AFI Preview September 18-November 26, 2014 - page 10

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Following on the 12th edition of Noir City in San Francisco, this year’s edition goes international, exploding
the long-held belief that noir stories and style are a specifically American phenomenon. Focusing on the years
immediately following World War II, this year's festival features classic noir films from France, Mexico, Japan,
Argentina, Germany, Spain, Norway and Britain, as well as a complementary sampling of homegrown
Hollywood product.
Familiar American stars such as Robert Mitchum, Ava Gardner, Orson Welles, Dan Duryea and Lizabeth Scott
share the screen with international superstars Jean Gabin, Olga Zubarry, Toshirô Mifune, Ninón Sevilla and
Yves Montand. The 20+ films in this series should leave little doubt that the cinematic movement known as
"noir" spanned the globe, and its style, sexiness and cynicism crossed all international borders.
Film Noir Foundation members Foster Hirsch and Alan K. Rode will introduce selected shows each weekend;
see website for details.
October 18—30
Noir City DC: The 2014 Film Noir Festival
Sat, Oct 18, 1:00; Wed, Oct 22, 9:00
Parisian crook Pépé le Moko (the legendary Jean Gabin) thrives
within Algiers' Casbah, where the locals protect him from the
police. But a canny cop uses romance as the bait when Pépé
falls for a beautiful tourist. Exhibit A in the argument that the
French were the first to do "noir." (Note courtesy of Noir City.)
DIR/SCR Julian Duvivier; SCR Henri La Barthe, Jacques Constant, Henri Jeanson, from the novel
by La Barthe; PROD Raymond Hakim, Robert Hakim. France, 1937, b&w, 94 min. In French with
English subtitles. NOT RATED
Sat, Oct 18, 3:00; Mon, Oct 20, 5:00
Agents of both countries go undercover to bust a gang
exploiting migrant workers on the U.S.-Mexico border.
Anthony Mann's rugged direction and John Alton's stunning
cinematography enhance this powerful crime drama. With
Ricardo Montalban, George Murphy, Howard Da Silva and
Charles McGraw. (Note courtesy of Noir City.)
DIR Anthony Mann;
SCR John C. Higgins; PROD Nicholas Nayfack. US, 1949, b&w, 94 min. NOT RATED
Sat, Oct 18, 5:00; Tue, Oct 21, 5:00; Wed, Oct 22, 4:30
The first adaptation of a Graham Greene novel to also benefit
from a Graham Greene screenplay, this is one of the best
British gangster films of all time. Richard Attenborough gives
an electrifying performance as Pinkie Brown, the sadistically
violent and strangely Puritanical leader of a gang of wayward
youth in pre-WWII Brighton, whose reckless ambition makes
him a target of big-time mobsters. Harry Waxman's shadowy
cinematography and the genuinely seedy locations cinch the
noir atmosphere.
DIR John Boulting; SCR Terence Rattigan, Graham Greene, from his
novel; PROD Roy Boulting. UK, 1947, b&w, 92 min. NOT RATED
#5 on AFI'S Top 10 Mysteries
#57 on AFI'S 100 Years…100 Movies
#75 on AFI'S 100 Years…100 Thrills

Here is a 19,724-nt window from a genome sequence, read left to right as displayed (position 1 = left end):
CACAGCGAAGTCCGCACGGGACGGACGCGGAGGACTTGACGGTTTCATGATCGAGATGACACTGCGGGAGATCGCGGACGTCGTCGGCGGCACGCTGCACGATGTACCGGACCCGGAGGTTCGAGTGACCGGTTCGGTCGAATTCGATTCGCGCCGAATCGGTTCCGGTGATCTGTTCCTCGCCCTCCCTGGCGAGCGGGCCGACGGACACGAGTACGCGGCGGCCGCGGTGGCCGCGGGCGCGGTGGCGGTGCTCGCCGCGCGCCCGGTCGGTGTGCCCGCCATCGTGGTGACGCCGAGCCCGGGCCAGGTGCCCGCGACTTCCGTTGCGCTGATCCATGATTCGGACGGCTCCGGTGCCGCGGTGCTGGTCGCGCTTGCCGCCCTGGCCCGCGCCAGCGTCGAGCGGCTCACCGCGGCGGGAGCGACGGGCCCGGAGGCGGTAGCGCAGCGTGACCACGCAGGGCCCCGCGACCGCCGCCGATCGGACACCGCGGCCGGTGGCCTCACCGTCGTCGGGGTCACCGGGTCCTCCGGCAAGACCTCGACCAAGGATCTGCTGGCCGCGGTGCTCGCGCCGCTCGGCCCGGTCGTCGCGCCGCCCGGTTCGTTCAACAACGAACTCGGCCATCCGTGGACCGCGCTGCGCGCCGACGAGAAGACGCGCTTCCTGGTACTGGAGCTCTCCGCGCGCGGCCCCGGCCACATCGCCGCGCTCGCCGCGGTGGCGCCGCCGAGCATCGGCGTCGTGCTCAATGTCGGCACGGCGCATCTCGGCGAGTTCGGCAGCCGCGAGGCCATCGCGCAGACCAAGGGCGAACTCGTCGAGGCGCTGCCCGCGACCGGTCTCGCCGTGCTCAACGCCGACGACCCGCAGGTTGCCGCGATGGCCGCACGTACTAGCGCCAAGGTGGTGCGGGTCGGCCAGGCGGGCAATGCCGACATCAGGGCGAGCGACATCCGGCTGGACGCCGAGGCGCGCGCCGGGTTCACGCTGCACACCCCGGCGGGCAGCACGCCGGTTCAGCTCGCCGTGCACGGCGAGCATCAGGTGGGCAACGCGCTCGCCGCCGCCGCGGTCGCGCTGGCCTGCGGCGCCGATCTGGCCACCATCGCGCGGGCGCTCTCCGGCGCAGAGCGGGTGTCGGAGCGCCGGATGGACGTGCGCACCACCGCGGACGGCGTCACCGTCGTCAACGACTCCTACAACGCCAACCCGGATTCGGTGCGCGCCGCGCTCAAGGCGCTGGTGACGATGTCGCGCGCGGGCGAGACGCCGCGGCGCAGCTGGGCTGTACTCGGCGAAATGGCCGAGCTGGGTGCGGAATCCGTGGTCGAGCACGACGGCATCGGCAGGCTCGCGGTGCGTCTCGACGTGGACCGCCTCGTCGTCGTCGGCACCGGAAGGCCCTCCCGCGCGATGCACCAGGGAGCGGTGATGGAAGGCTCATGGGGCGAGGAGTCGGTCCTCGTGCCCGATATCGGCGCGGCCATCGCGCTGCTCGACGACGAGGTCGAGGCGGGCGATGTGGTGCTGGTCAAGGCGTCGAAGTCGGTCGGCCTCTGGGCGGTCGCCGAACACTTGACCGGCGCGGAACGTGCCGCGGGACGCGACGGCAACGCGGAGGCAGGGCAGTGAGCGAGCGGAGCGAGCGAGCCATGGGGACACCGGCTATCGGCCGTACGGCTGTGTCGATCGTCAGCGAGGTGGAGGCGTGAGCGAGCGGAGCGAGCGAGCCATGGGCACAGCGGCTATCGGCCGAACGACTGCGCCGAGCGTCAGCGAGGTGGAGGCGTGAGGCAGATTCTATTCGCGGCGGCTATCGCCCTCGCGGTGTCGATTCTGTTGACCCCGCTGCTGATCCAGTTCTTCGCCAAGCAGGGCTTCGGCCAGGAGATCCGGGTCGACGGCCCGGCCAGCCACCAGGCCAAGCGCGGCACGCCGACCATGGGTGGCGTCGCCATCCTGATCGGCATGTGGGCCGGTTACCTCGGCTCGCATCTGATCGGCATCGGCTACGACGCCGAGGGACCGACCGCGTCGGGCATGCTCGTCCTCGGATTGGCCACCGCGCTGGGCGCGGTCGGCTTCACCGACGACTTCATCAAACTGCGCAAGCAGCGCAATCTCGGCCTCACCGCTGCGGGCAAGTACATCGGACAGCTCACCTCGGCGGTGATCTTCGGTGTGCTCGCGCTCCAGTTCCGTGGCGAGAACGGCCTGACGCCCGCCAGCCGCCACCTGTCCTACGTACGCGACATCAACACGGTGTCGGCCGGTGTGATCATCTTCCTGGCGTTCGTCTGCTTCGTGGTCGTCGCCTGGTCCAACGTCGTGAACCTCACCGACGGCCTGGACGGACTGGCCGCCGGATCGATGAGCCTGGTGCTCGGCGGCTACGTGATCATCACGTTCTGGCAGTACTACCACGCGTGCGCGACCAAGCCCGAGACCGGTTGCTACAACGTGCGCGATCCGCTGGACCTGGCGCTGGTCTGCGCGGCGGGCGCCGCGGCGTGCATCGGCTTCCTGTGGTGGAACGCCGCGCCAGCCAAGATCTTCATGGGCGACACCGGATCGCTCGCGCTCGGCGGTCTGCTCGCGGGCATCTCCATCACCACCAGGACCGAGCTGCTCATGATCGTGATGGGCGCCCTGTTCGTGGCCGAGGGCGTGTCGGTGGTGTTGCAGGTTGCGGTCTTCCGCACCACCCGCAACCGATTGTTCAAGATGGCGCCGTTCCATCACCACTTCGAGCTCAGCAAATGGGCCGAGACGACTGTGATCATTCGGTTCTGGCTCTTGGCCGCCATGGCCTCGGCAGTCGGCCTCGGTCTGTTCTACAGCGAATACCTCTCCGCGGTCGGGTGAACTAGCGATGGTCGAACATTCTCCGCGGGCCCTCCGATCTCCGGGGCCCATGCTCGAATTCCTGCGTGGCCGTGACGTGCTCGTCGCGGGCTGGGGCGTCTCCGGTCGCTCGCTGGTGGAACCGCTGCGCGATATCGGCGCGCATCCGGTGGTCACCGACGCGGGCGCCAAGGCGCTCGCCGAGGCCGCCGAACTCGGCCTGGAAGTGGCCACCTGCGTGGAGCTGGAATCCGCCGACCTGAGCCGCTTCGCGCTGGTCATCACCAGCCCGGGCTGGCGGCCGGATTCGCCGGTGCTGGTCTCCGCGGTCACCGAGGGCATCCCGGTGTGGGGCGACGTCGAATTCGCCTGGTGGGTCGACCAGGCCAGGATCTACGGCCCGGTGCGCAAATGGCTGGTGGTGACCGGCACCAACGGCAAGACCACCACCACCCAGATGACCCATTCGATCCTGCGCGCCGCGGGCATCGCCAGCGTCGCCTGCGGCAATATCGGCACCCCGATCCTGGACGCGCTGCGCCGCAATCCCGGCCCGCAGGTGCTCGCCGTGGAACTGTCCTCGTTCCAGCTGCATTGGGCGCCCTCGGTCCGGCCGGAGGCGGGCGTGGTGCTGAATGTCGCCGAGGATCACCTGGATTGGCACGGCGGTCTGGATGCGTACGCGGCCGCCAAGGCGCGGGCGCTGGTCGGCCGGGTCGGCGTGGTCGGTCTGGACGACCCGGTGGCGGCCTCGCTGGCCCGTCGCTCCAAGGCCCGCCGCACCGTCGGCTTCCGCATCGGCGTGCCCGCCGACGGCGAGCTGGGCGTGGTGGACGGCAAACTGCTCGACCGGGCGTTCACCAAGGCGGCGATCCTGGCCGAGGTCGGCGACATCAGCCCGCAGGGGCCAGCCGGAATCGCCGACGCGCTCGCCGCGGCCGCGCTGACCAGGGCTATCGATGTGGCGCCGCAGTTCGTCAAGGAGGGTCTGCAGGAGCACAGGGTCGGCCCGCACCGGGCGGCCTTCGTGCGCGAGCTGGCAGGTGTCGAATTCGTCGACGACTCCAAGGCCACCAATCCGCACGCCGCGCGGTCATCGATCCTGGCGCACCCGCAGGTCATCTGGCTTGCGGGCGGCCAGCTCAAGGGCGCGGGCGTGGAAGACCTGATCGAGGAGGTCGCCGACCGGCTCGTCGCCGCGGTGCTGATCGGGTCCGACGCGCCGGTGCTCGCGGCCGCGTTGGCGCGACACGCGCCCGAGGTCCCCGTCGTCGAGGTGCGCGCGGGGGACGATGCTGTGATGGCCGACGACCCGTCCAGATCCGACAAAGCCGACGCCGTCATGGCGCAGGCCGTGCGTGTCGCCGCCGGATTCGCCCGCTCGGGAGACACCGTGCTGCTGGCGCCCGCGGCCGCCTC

Sat, Oct 18, 7:10; Wed, Oct 22, 6:30 (Montgomery College
Show @ AFI Silver)
A pulp novelist in
postwar Vienna finds
himself enmeshed in the
hunt for an old friend,
now a notorious black
marketeer. Unanimously
considered one of the
greatest films ever made,
and cinema's most vivid
example of "high noir"
style, it stars Joseph
Cotten, Alida Valli,
Trevor Howard and
Orson Welles. Winner
of the Grand Prize at
Cannes and #1 on the
British Film Institute's list
of the 100 greatest British movies of the 20th century.
Carol Reed; SCR Graham Greene. UK, 1949, b&w, 104 min. NOT RATED
Sun, Oct 19, 1:00; Mon, Oct 20, 8:45
Escaped convict John McCallum turns up at the East End home
of former lover Googie Withers, begging her for a hiding place
until the heat dies down. Withers, now married with teenage
stepdaughters, eventually relents and stashes him in the garden
bomb shelter. As the pressures of keeping her secret mount —
hiding him from her family, her sometime-lover Sydney Tafler and
his gangster brother John Slater, not to mention detective Jack
Warner — the story's tone moves from kitchen sink melodrama
to noir-tinged thriller. This little-seen gem may be the best film
from director Robert Hamer, better known for KIND HEARTS
DIR/SCR Robert Hamer; SCR Angus MacPhail, Henry Cornelius,
from the novel by Arthur La Bern; PROD Michael Balcon. UK, 1947, b&w, 92 min. NOT RATED
Sun, Oct 19, 3:15; Tue, Oct 21, 3:30; Thu, Oct 23, 3:30
When an Istanbul
nightclub magician
takes a bullet meant
for him, American
arms expert Joseph
Cotten flees the
city, his passage
on a tramp steamer
arranged by Orson
Welles' Colonel Haki.
But also on the boat
are three figures from
the nightclub: dancer
Josette (Dolores del
Rio), her partner
Gogo (Jack Durant)
and the would-be assassin (Jack Moss, Welles' real-life business
manager). A battle of wits ensues as the mutually suspicious
passengers sort out friend from foe, culminating in a memorable
DIR Norman Foster; DIR/SCR Orson Welles; SCR Joseph Cotten, Ben Hecht, Richard
Collins, from the novel by Eric Ambler. US, 1943, b&w, 68 min. NOT RATED
New 35mm Print!
THE BLACK VAMPIRE [El vampiro negro]
Sun, Oct 19, 5:00; Mon, Oct 20, 7:00
This clever "feminist" reworking of Fritz Lang's classic M focuses
on the mothers of children stalked by a deranged pedophile.
Virtually unknown outside Argentina, and never screened in the
U.S. until 2014, the film can now be enjoyed in a new 35mm
print! Starring the radiant Olga Zubarry. (Note courtesy of Noir
DIR/SCR Román Viñoly Barreto; SCR Alberto Etchebehere, from the film M by Fritz Lang.
Argentina, 1953, b&w, 90 min. In Spanish with English subtitles. NOT RATED
New 35mm print courtesy of the Film Noir
Foundation at the UCLA Film & Television Archive.
Courtesy of Rialto Pictures
Courtesy of Rialto Pictures
Courtesy of Rialto Pictures
Courtesy of Rialto Pictures
1,2,3,4,5,6,7,8,9 11,12,13,14,15,16
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